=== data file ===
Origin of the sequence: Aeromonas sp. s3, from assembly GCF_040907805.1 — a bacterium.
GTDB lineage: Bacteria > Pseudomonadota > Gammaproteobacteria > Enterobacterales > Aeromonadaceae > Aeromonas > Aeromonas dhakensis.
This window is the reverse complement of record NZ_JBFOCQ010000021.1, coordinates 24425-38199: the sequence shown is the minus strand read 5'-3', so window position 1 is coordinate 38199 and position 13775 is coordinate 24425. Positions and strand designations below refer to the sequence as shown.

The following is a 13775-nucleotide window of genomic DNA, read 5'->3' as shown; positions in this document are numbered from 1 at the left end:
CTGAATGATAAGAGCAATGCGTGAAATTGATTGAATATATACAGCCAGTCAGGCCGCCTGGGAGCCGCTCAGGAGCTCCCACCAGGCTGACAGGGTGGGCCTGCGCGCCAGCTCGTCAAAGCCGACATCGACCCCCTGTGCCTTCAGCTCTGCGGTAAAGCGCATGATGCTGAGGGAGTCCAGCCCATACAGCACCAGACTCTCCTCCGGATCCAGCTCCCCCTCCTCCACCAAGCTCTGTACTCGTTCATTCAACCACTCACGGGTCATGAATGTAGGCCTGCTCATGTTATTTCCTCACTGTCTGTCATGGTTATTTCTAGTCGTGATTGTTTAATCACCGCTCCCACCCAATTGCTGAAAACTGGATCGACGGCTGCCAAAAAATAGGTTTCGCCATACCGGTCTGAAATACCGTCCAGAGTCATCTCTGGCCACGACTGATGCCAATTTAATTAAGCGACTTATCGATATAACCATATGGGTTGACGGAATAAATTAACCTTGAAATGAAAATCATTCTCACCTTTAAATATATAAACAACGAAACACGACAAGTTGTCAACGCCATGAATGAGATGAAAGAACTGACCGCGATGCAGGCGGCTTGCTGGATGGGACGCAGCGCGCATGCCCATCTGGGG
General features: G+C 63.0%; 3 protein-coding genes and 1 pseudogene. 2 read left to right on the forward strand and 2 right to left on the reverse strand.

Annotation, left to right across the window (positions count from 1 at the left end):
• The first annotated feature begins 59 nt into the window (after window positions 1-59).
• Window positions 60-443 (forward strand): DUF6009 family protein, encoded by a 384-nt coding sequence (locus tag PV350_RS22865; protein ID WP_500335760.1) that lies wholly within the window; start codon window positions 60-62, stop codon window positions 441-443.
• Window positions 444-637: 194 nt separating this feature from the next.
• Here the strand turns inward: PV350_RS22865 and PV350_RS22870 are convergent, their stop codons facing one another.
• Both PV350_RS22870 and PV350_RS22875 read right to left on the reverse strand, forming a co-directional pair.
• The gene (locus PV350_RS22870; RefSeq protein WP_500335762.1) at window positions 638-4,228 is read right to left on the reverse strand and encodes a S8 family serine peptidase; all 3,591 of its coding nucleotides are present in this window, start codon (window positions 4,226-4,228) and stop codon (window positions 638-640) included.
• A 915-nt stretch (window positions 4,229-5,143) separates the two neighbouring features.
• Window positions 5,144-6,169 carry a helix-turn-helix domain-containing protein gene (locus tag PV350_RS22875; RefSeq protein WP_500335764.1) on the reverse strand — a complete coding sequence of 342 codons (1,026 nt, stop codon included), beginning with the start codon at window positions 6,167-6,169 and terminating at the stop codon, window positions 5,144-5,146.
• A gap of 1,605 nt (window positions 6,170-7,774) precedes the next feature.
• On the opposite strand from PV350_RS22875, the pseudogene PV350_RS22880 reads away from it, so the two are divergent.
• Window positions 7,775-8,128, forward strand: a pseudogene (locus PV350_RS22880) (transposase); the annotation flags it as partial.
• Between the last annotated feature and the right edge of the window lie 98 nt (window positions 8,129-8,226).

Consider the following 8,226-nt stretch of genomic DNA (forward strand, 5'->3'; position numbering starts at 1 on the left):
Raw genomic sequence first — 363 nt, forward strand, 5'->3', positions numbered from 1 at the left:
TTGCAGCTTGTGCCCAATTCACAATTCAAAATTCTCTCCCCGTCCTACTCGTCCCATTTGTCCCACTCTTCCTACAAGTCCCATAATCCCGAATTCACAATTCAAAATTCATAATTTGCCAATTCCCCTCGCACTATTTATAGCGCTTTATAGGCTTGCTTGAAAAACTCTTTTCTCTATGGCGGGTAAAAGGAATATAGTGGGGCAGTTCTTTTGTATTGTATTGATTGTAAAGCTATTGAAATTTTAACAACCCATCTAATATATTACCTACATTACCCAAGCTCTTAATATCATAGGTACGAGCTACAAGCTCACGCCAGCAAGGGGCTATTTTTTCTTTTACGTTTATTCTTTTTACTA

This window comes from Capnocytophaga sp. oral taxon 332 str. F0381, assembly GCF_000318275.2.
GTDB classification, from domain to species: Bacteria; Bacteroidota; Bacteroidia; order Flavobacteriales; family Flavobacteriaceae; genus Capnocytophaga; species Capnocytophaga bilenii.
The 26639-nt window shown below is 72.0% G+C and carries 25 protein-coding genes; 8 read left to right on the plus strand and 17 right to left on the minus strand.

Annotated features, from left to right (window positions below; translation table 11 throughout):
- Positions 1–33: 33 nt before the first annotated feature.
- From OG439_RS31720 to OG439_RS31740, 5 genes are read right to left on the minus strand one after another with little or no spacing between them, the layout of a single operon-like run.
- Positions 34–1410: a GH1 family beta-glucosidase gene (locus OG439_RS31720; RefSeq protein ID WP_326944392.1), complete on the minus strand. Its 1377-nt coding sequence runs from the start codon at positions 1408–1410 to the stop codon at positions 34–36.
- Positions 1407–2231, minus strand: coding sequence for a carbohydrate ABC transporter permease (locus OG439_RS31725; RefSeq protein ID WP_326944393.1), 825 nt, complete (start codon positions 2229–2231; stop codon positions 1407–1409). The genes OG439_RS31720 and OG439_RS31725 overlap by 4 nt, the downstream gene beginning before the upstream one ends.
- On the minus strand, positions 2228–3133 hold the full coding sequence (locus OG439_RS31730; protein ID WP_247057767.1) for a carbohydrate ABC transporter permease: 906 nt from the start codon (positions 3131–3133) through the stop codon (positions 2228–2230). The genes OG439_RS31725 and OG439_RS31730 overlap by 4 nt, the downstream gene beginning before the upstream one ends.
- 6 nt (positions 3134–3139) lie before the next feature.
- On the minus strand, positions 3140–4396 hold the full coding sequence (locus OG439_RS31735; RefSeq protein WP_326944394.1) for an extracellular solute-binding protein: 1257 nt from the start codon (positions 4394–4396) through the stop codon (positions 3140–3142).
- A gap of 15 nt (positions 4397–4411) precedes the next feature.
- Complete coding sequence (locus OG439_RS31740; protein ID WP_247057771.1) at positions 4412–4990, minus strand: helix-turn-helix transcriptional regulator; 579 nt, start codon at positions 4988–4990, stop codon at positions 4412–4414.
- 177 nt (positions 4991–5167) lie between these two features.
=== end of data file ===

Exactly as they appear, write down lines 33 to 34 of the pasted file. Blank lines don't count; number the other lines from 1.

- On the minus strand, positions 3140–4396 hold the full coding sequence (locus OG439_RS31735; RefSeq protein WP_326944394.1) for an extracellular solute-binding protein: 1257 nt from the start codon (positions 4394–4396) through the stop codon (positions 3140–3142).
- A gap of 15 nt (positions 4397–4411) precedes the next feature.